Internship Connection Center
In conjunction with the Texas Politics Project, the Department of Government is excited to announce the launch of the Internship Connection Center, a one-stop shop for internships in politics and government. Whether you want to be an intern or hire an intern, this is the site for you.
The web service is designed primarily to help connect University of Texas students with opportunities in politics and government in Austin, but all students and political and governmental entities are invited to use the site. The site is publicly accessible, so it can be used by any students, anywhere. Legislators looking for interns for home offices or congressional and agency offices with Washington, DC positions are encouraged to post internships as positions open.
If you have questions, please direct them to Dr. James Henson, director of the Texas Politics Project and the Department of Government Internship Program.
The department’s long running internship program provides a venue for University of Texas at Austin students to spend a semester working in a legislative office or other political job while registered in a course that infuses academic context into their experience.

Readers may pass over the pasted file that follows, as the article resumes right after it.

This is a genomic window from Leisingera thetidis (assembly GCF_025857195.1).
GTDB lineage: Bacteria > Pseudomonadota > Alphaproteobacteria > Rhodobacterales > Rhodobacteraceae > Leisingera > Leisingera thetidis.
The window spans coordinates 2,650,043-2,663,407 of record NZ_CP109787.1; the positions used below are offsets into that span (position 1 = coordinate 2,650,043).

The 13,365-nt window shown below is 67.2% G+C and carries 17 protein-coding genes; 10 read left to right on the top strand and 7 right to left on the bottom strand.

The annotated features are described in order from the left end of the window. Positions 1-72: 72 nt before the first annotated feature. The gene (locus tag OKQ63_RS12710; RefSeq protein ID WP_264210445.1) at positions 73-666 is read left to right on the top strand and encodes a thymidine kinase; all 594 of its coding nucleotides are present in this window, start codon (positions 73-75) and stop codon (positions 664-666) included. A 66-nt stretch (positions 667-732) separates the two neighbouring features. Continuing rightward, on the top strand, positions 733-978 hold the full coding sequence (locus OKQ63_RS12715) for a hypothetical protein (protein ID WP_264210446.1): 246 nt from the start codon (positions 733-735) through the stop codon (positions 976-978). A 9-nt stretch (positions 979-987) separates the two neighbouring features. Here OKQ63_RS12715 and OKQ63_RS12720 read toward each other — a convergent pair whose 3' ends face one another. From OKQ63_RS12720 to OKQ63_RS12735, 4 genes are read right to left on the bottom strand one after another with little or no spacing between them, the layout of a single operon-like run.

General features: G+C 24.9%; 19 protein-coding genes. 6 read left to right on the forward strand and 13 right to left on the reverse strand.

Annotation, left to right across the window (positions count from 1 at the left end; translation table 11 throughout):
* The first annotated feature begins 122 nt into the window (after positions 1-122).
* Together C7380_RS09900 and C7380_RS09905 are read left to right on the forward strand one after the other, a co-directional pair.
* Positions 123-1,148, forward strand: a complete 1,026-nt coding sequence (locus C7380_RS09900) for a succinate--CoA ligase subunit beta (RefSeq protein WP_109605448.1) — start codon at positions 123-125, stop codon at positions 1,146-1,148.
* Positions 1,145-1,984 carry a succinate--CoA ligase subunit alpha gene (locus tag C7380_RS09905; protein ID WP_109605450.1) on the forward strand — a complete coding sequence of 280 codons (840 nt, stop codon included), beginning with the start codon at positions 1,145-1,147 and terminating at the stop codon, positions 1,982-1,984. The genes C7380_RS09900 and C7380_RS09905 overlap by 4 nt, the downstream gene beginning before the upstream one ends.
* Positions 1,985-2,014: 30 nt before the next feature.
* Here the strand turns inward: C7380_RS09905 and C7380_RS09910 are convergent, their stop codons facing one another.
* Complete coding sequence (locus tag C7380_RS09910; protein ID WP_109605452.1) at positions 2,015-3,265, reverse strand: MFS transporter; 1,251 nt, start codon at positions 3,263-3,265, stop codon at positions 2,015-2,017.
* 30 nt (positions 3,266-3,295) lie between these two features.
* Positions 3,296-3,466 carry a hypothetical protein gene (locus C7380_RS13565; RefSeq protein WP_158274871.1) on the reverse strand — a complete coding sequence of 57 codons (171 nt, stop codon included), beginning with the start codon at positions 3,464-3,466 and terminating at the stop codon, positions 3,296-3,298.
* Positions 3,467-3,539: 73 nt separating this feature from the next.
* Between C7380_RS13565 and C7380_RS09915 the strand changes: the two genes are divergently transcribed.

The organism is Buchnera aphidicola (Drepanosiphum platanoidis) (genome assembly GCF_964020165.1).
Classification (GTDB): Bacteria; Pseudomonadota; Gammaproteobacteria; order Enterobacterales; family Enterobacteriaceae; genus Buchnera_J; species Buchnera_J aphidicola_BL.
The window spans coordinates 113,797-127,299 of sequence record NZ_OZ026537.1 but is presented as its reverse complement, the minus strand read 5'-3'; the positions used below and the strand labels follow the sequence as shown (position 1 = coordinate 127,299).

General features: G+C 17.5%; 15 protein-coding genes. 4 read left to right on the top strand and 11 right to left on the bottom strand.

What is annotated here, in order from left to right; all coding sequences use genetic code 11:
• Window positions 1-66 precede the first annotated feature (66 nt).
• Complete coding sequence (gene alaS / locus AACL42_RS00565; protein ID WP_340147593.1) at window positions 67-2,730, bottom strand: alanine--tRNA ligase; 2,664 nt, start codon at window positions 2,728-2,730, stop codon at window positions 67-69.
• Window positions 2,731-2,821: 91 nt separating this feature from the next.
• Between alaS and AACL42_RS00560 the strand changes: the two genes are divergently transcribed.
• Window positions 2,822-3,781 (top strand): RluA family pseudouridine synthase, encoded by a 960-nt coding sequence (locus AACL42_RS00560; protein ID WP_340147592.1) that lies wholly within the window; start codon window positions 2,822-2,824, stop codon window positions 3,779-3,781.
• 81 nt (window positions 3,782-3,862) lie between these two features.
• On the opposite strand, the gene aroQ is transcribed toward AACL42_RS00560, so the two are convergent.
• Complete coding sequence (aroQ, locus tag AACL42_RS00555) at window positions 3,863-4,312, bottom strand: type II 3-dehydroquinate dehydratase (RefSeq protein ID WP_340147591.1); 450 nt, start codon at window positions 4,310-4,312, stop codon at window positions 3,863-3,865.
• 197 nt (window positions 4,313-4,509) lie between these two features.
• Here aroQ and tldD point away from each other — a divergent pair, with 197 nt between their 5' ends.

The internship program is now supplemented by the Texas Politics Project, an active fusion of teaching, research and public outreach activities that focuses on politics, government and public service in Texas.
Evolving in tandem since 2003, the two programs provide a network of contacts and activities strengthening the natural connections between The University of Texas and Capitol communities.
The internship program provides a reliable channel for students to engage in practical learning about politics — and for some who embrace the challenges of politics as a vocation, to embark on careers. The program allows students to combine public service with intellectual reflection on their experience. In a series of essays for the course, the interns situate their experiences within a broader analysis of politics as a profession.
Internships follow the rhythm of the political system. The Legislature is a steady venue for internships which increase in number every other year when lawmakers are in session. During election years, some students gravitate to the roller coaster experience of campaign work. State agencies, particularly the Office of the Attorney General, attract a steady stream of students.
Following the evolution of state politics, more and more students intern with the advocacy groups, political consultants and lobbying firms representing the increasingly professionalized business of politics.
But the program’s touchstone remains the Texas Legislature, where numerous former interns and other alumni hold prominent staff positions and work for the many advocacy organizations whose representatives roam the Capitol halls.